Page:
Update: Internet Gambling Domain Seizure Case in Kentucky

by , Dec 21, 2010 | 7:10 am

The latest order in Kentucky v 141 Internet Domain Names has just come down from the Franklin Circuit Court. Remember that this case goes back to 2008 when the Commonwealth of Kentucky tried to seize certain domain names (including and on an ex parte basis because the domain names were said to be operating in breach of Kentucky law.

In an attempt to kick-start this litigation – which has been bogged down in procedural wranglings and appeals – Kentucky had proposed to divide the in rem defendants into smaller, more manageable groups. Each group would then be addressed by the court using a case management system. The idea was that the owner of the domain name in each group would be given notice and a chance to appear, prove his/her/its ownership of the domain name, and contest the seizure. The first group of domain names was limited to,,,, and The Interactive Media Entertainment & Gaming Association (iMEGA) had opposed Kentucky’s motion and also sought to intervene in the case.

iMEGA has made a case for what’s called associational standing. Associational standing, very generally, allows an organization or group to intervene in a judicial proceeding on behalf of its members. There are a number of tests that need to be met in order to obtain associational standing. While iMEGA would normally have associational standing, the Franklin Circuit Court has now held that it is unclear whether associational representation can extend to an in rem proceeding in Kentucky; this issue is novel and the court needs to consider it further. Accordingly, the next move is that the Court will keep the case management order sought by Kentucky on hold until the associational standing issue can be determined. This is a clear victory for the defendants in this matter, as Kentucky wanted to simply plough ahead with a case management structure and without vetting the associational standing issue.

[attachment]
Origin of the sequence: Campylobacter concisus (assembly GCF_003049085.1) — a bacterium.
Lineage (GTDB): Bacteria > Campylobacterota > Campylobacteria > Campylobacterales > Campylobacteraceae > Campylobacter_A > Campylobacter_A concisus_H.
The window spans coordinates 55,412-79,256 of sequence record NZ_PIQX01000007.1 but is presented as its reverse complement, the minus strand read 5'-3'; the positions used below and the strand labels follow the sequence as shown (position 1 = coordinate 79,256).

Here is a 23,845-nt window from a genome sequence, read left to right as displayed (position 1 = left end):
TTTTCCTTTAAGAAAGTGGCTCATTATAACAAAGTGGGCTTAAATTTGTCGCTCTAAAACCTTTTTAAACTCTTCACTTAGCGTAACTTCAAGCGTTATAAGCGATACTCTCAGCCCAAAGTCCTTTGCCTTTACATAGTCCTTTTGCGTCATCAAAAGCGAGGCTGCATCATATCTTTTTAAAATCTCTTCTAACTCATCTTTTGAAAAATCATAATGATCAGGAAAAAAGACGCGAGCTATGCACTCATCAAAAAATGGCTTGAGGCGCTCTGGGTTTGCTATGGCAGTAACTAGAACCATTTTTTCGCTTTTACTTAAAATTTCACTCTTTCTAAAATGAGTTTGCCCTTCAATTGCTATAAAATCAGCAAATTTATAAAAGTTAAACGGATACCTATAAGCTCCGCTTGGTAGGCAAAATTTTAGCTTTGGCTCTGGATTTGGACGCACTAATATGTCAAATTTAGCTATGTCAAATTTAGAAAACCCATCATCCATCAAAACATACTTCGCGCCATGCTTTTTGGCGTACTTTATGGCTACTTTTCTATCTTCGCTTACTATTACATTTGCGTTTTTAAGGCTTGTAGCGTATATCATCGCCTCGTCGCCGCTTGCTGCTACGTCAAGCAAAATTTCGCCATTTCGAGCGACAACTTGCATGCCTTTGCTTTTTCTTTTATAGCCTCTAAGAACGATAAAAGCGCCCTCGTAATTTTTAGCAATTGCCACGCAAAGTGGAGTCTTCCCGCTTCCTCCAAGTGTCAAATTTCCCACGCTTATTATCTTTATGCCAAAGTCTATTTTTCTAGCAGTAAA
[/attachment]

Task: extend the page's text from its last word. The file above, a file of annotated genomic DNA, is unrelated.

The parties have 30 days to submit briefs on this issue, after which Kentucky or iMEGA can bring the matter on for an oral hearing.

Stay tuned for more developments in this fascinating state-level case.

Possible iPoker Vehicle Approved by House, awaits Senate

#reidbill: Omnibus or bust?

by , Dec 13, 2010 | 8:04 am

For a good portion of last week, it seemed likely that the #reidbill was going to be attached to the tax cut bill making it’s way through Congress. On Friday morning, Politico reported that the tax cut bill had no such pokery verbage, but that attachment to that piece of legislation was “still possible” if Reid made “additional modifications” before the tax bill is voted on sometime in the coming days.

Other outs? The House approved a mammoth $1.1 trillion dollar continuing resolution (CR) bill H.R.3028 just last Thursday. The Hill discussed how the CR could be amended into an omnibus:

A CR is needed because Congress failed to pass any of the 12 regular appropriations bills for 2011, in addition to failing to pass a budget resolution at all for the first time since 1974.

Democrats plan to amend the CR in the Senate into an omnibus appropriations bill that has been crafted by Senate Appropriations Committee Chairman Daniel Inouye (D-Hawaii).

That Senate bill, which is also being worked on by minority staff in an effort to garner enough Republican votes to overcome a filibuster, would provide about $19 billion more in funding than the House CR and would contain congressional earmarks.